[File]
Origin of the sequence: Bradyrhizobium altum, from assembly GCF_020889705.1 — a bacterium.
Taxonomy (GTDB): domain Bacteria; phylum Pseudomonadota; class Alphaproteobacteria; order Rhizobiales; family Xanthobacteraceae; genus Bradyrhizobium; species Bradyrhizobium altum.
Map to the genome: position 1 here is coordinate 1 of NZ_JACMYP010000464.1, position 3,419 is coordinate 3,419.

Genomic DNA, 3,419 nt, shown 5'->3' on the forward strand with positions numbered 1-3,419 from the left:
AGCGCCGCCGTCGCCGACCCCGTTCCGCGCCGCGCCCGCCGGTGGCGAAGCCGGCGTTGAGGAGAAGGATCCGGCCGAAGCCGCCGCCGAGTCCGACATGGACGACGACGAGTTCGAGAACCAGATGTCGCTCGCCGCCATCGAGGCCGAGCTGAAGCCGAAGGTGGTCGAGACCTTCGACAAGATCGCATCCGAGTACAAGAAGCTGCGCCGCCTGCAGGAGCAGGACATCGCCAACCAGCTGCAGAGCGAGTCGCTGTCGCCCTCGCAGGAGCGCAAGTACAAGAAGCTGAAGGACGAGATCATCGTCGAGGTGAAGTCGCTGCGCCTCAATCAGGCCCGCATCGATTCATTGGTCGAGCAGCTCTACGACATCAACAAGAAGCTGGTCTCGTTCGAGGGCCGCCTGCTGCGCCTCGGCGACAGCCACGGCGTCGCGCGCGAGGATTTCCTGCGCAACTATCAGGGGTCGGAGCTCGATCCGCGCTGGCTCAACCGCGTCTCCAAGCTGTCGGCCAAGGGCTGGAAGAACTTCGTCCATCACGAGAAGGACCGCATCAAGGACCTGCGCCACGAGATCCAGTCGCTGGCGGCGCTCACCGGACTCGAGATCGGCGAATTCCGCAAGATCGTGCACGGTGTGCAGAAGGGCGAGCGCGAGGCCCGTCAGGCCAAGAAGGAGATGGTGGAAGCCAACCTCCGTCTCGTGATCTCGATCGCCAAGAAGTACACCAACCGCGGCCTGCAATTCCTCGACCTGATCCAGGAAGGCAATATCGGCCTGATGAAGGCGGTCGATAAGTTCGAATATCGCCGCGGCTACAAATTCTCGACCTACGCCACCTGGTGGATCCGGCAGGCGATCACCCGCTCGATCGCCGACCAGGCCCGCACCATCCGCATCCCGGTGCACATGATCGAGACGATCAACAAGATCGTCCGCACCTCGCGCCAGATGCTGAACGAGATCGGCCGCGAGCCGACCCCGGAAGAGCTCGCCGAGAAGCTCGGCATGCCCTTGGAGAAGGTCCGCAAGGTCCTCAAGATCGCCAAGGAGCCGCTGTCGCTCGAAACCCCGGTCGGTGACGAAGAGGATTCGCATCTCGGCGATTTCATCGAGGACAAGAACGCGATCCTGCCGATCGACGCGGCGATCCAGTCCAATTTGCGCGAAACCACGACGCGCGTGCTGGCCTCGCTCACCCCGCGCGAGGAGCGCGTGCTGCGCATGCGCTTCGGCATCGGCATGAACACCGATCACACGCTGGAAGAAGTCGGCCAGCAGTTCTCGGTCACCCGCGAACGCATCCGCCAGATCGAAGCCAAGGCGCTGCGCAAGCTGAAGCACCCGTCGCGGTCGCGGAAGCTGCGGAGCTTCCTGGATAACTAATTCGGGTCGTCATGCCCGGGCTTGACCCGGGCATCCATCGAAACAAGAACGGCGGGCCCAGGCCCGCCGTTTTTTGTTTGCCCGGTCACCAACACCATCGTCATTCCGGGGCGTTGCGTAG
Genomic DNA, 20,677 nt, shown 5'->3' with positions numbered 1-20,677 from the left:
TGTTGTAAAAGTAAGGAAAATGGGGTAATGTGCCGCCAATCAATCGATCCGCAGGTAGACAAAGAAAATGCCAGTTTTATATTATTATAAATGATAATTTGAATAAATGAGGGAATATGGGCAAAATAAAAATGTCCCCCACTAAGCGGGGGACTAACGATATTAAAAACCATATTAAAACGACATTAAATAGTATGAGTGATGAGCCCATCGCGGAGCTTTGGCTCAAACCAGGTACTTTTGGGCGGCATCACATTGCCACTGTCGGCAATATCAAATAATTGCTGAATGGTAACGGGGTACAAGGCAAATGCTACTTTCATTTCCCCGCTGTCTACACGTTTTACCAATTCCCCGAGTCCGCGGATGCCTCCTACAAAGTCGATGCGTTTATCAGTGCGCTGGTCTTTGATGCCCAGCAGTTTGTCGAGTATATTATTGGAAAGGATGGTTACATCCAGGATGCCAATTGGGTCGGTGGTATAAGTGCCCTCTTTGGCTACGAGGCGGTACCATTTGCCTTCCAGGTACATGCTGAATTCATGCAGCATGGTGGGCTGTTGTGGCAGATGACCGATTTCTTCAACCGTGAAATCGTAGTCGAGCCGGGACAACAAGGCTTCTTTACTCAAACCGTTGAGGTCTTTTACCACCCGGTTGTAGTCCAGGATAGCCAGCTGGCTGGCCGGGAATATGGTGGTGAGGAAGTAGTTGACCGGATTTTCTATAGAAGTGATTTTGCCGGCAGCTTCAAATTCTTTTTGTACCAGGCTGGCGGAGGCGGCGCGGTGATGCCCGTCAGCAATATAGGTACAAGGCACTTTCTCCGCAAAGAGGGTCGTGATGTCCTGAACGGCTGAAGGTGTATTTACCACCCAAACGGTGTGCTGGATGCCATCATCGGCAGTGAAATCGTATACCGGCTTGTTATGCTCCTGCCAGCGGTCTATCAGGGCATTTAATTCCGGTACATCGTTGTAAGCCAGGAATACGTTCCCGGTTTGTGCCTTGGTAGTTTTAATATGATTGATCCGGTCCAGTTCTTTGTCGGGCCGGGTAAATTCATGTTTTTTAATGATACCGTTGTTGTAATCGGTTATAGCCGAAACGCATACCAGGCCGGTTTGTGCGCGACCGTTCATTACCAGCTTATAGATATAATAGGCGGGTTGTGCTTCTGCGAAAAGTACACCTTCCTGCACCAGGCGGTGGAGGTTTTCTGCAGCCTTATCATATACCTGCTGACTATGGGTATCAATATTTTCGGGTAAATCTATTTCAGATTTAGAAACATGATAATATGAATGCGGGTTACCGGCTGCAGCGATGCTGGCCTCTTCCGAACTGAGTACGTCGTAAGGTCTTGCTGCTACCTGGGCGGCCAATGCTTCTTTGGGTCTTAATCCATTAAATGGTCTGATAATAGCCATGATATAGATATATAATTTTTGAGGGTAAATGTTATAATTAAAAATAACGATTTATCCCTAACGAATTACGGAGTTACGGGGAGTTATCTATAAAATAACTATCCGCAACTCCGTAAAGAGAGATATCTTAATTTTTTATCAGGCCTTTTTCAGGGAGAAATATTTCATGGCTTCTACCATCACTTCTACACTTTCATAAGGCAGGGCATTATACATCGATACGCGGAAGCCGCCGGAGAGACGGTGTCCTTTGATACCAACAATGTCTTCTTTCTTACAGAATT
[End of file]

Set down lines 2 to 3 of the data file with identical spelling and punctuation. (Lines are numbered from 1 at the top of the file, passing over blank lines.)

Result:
Taxonomy (GTDB): domain Bacteria; phylum Pseudomonadota; class Alphaproteobacteria; order Rhizobiales; family Xanthobacteraceae; genus Bradyrhizobium; species Bradyrhizobium altum.
Map to the genome: position 1 here is coordinate 1 of NZ_JACMYP010000464.1, position 3,419 is coordinate 3,419.